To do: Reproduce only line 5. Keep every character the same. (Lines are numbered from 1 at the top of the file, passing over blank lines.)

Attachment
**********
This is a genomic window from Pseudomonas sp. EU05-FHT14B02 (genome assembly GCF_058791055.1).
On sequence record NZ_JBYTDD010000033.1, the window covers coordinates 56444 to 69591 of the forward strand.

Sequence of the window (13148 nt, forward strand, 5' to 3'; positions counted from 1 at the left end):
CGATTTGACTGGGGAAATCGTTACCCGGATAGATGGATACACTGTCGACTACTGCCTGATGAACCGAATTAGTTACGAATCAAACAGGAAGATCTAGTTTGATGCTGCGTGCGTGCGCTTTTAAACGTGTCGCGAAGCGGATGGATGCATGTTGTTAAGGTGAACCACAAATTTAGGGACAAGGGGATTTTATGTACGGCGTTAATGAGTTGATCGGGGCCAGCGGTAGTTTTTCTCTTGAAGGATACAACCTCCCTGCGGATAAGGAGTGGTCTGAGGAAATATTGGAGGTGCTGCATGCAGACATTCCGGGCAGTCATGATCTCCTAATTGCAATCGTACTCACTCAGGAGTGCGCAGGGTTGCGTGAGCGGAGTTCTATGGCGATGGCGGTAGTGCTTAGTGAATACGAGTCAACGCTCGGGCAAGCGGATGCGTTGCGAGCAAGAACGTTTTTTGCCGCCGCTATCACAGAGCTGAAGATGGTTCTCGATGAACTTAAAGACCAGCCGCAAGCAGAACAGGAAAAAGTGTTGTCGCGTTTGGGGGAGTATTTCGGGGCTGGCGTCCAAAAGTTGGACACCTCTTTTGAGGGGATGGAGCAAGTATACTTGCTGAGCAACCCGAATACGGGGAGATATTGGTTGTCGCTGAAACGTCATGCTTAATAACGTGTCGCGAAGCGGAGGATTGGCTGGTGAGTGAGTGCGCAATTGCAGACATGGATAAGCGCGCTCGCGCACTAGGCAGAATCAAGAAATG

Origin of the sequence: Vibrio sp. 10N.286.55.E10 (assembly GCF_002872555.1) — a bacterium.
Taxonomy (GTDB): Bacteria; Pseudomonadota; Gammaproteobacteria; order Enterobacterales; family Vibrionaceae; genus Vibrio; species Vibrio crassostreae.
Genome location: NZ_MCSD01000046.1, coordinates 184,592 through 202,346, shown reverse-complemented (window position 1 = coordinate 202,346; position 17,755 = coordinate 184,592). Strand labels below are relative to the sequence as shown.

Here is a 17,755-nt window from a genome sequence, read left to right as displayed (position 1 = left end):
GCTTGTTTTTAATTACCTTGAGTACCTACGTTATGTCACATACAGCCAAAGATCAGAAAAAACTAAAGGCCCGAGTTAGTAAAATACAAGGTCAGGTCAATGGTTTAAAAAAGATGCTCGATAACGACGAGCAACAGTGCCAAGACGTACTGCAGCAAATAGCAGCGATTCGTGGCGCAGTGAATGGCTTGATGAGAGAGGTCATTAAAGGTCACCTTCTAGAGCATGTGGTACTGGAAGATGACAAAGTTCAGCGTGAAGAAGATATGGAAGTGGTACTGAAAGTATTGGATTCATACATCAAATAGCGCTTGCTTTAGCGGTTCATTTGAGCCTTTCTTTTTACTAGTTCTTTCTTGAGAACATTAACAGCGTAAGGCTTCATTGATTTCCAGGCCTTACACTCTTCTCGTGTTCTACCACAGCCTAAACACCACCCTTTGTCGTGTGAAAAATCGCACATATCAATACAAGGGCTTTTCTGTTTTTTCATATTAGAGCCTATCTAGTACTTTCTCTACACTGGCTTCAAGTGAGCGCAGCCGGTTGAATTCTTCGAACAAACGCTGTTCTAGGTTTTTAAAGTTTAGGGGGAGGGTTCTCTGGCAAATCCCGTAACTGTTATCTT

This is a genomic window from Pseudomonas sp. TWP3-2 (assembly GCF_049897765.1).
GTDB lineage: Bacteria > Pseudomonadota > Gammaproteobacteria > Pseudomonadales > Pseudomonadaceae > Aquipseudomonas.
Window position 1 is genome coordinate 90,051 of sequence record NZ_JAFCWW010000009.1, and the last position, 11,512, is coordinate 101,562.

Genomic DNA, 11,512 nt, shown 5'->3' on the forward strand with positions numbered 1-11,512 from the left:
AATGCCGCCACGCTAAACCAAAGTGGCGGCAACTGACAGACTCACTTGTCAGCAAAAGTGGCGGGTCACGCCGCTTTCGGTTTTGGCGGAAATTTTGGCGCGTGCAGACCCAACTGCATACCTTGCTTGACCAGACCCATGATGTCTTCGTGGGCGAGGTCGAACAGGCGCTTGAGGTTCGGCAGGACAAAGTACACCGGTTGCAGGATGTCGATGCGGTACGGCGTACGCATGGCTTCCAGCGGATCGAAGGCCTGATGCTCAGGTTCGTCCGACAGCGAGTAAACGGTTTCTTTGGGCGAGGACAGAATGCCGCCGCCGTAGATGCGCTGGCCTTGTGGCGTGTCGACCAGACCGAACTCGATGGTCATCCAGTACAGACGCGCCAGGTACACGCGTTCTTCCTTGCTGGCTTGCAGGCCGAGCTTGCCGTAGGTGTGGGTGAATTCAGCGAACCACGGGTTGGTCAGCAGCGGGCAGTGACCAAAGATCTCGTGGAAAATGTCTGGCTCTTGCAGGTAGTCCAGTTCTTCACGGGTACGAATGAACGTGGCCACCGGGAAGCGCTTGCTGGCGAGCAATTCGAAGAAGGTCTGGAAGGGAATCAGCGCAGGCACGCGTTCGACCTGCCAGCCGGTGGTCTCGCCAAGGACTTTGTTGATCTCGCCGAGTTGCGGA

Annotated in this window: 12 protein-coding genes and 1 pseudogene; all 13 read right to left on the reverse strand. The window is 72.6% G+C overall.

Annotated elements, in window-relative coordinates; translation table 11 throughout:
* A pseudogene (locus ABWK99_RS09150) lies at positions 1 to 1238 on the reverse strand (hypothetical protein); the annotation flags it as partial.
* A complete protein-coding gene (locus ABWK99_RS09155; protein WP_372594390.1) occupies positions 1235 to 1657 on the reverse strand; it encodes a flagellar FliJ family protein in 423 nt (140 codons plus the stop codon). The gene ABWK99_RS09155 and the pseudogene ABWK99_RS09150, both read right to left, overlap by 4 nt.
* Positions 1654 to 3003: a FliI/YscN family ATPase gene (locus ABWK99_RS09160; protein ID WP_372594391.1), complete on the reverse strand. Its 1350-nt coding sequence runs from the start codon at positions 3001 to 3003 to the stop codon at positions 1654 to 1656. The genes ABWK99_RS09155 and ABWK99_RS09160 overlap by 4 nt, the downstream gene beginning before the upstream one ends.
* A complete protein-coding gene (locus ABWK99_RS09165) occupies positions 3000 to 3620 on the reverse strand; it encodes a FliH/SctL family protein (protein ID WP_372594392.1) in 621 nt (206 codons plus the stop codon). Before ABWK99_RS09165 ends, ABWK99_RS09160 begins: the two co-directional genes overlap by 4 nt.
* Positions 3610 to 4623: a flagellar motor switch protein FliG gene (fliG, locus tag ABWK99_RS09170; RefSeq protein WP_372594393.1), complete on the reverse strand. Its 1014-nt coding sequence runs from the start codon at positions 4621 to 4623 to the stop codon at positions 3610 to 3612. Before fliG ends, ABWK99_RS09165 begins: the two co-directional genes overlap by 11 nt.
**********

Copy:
Origin of the sequence: Vibrio sp. 10N.286.55.E10 (assembly GCF_002872555.1) — a bacterium.